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Aquino III’s power of the purse and patronage politics

The decision of the Supreme Court (SC) on Nov. 19 declaring as unconstitutional the pork barrel system singularly reaffirmed the public clamor for its abolition. It is, however, a premature conjecture made by some sectors that the high court ruling spelled the end of political patronage. It does not. The high court ruling may have removed lump sum and unauditable discretionary funds for legislators but the enactment of yearly national budgets remains open to political compromises between the president, Congress, and other vested interest groups.

The SC ruled the controversial multi-billion Priority Development Assistance Fund (PDAF) – a major source of pork barrel for legislators – as well as the allocation of Malampaya funds for non-energy projects and the presidential special fund (PSC) as unconstitutional. It also directed the prosecution of public officials and private individuals for criminal offenses related to the illegal use of the controversial funds. The SC ruling was issued in response to petitions for the PDAF abolition and in the wake of the launching of a people’s initiative seeking to end the pork barrel system.

Although it is commendable, the high court ruling was released too late the day or several years after billions of taxpayers' money had been plundered by legislators in cahoots with government agencies, LGUs, and criminal syndicates in the guise of "PDAF." It is as well a symbolic indictment against all sitting presidents, including the incumbent one who, in their motive to make Congress a mere rubber stamp and weaken the check and balance system and separation of powers, have supported the pork barrel system and used it to extract political concessions from Congress thus making patronage politics as resilient as ever.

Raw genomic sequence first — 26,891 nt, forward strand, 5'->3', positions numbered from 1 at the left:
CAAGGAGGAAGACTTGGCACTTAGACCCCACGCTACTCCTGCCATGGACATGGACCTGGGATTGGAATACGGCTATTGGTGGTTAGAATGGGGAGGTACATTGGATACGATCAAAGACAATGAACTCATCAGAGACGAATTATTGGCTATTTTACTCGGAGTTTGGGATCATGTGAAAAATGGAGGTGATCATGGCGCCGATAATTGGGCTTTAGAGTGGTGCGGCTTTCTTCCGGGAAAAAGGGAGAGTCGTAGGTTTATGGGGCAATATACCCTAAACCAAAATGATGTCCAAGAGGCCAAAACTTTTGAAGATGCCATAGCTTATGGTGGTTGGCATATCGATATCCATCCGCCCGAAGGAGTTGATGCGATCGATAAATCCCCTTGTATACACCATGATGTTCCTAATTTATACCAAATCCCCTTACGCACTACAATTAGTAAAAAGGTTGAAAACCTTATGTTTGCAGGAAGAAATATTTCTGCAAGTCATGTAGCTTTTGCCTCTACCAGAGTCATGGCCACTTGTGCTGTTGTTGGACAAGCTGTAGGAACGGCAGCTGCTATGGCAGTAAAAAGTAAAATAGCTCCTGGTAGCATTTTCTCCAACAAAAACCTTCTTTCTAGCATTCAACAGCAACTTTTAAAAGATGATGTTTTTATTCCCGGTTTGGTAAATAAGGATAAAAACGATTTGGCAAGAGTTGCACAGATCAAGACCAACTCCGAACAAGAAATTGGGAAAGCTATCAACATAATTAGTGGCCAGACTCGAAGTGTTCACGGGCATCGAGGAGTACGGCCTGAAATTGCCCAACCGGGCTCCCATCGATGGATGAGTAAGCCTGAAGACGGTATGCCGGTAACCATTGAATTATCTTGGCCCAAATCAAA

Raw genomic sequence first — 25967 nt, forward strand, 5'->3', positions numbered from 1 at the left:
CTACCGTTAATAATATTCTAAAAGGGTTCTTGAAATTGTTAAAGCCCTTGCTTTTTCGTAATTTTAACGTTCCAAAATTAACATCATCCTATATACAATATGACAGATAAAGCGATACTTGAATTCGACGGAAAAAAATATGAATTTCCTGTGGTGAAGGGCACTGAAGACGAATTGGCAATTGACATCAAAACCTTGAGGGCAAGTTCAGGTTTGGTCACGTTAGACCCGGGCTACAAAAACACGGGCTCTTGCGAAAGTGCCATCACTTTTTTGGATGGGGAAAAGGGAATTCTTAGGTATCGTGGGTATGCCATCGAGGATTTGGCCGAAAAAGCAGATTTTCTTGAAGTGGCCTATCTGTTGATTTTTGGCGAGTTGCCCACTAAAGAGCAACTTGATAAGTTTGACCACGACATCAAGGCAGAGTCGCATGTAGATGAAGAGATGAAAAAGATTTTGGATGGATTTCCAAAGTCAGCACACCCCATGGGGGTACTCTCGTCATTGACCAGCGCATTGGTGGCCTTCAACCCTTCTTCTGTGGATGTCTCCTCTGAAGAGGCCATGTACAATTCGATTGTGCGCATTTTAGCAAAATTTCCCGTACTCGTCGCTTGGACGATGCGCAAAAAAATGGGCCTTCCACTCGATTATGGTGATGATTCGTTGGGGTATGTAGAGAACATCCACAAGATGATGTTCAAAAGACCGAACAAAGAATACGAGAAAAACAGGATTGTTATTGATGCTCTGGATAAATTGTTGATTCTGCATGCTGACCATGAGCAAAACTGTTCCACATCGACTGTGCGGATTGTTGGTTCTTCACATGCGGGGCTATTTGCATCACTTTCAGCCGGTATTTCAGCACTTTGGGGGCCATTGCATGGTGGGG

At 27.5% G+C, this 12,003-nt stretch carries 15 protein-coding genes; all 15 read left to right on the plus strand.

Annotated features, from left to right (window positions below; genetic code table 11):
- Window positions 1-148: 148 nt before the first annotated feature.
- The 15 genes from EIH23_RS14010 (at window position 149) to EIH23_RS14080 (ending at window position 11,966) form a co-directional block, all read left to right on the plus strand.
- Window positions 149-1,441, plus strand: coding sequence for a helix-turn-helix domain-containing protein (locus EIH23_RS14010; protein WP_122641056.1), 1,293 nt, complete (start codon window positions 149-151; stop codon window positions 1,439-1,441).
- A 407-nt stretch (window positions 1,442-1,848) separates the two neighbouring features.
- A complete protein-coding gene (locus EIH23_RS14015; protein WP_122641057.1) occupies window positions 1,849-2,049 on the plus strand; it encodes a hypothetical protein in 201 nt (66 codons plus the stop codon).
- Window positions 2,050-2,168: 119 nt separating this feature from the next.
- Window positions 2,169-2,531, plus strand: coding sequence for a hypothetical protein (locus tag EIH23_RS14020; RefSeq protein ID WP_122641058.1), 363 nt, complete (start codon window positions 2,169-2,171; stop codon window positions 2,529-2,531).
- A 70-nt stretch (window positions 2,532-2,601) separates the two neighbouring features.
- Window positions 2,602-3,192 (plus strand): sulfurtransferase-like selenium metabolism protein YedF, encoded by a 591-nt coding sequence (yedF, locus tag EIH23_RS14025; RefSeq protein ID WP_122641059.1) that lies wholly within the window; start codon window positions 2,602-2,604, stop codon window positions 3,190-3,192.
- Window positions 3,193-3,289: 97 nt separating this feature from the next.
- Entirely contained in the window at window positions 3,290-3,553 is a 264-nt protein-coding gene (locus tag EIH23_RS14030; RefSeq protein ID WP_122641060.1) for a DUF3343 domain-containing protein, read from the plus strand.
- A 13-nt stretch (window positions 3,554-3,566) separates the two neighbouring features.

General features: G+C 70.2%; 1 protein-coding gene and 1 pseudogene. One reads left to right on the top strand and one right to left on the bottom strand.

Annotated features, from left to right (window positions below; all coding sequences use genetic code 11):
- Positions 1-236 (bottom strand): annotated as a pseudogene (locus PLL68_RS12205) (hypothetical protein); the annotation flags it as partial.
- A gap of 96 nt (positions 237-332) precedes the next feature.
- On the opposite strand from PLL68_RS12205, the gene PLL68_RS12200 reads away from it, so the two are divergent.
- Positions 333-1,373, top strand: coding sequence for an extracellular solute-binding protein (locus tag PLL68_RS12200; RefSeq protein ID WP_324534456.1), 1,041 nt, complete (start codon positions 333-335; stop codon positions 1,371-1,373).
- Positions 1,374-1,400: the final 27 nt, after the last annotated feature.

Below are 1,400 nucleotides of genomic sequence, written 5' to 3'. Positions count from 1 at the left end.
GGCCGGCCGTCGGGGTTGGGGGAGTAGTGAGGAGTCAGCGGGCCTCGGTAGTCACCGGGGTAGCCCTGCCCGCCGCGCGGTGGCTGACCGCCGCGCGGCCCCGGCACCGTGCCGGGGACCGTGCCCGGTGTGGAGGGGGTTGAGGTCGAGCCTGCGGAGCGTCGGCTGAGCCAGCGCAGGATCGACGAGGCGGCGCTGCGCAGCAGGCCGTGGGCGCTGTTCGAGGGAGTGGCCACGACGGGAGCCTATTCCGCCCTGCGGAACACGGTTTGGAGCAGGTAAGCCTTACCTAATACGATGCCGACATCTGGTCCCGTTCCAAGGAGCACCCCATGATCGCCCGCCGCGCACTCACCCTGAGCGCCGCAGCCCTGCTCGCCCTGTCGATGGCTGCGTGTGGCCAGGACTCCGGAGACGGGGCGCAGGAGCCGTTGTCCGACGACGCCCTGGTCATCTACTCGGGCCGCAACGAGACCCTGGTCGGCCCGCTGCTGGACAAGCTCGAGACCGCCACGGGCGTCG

The SC ruling, however, should not lull us into thinking that the pork barrel system and all forms of corruption and plunder by politicians and the powers that be are over. Certainly, the wielders and beneficiaries of patronage politics and corruption remain in power at the national and local levels, hence, greed will always find insidious ways. The culture of impunity that sustains corruption - in the government, legislature, LGUs, military, business and other sectors - is a generational problem whose solution should not stop with the SC ruling.

The SC ruling not only left the chief executive more powerful with his power over the purse now more centralized. Patronage politics exercised by the president is even stronger – any legislator who wants a piece of the budget in the guise of a project for his own district should now bow before him. A rubber stamp – that is how Congress has played its role.

In the end, the partial resolution of the systemic issue of pork barrel should be attributed to the profound expression of outrage by the taxpayers themselves acting as one to bring decency, integrity, and morality in government. The power of the people has been exercised once more. It's good that the high magistrates listened.